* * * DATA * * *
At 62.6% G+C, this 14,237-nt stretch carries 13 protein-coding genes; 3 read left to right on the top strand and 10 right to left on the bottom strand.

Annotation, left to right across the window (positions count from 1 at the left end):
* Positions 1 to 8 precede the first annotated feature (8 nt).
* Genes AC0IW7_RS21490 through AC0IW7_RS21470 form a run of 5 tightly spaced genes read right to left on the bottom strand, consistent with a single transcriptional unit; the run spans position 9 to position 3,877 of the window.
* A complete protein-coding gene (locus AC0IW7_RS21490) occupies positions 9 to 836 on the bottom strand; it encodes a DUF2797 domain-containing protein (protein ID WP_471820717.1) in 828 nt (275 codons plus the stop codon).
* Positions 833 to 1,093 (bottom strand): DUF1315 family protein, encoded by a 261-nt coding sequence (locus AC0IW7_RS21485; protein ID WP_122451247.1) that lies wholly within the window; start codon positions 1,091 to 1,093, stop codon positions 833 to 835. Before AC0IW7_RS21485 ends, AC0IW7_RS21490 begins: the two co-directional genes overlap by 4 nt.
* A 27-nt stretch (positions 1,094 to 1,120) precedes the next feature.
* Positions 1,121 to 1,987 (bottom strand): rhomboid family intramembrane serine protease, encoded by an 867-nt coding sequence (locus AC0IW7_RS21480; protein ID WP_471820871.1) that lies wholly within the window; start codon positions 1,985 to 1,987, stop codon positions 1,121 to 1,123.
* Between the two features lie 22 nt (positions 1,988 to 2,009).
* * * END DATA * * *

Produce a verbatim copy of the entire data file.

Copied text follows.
At 62.6% G+C, this 14,237-nt stretch carries 13 protein-coding genes; 3 read left to right on the top strand and 10 right to left on the bottom strand.

Annotation, left to right across the window (positions count from 1 at the left end):
* Positions 1 to 8 precede the first annotated feature (8 nt).
* Genes AC0IW7_RS21490 through AC0IW7_RS21470 form a run of 5 tightly spaced genes read right to left on the bottom strand, consistent with a single transcriptional unit; the run spans position 9 to position 3,877 of the window.
* A complete protein-coding gene (locus AC0IW7_RS21490) occupies positions 9 to 836 on the bottom strand; it encodes a DUF2797 domain-containing protein (protein ID WP_471820717.1) in 828 nt (275 codons plus the stop codon).
* Positions 833 to 1,093 (bottom strand): DUF1315 family protein, encoded by a 261-nt coding sequence (locus AC0IW7_RS21485; protein ID WP_122451247.1) that lies wholly within the window; start codon positions 1,091 to 1,093, stop codon positions 833 to 835. Before AC0IW7_RS21485 ends, AC0IW7_RS21490 begins: the two co-directional genes overlap by 4 nt.
* A 27-nt stretch (positions 1,094 to 1,120) precedes the next feature.
* Positions 1,121 to 1,987 (bottom strand): rhomboid family intramembrane serine protease, encoded by an 867-nt coding sequence (locus AC0IW7_RS21480; protein ID WP_471820871.1) that lies wholly within the window; start codon positions 1,985 to 1,987, stop codon positions 1,121 to 1,123.
* Between the two features lie 22 nt (positions 1,988 to 2,009).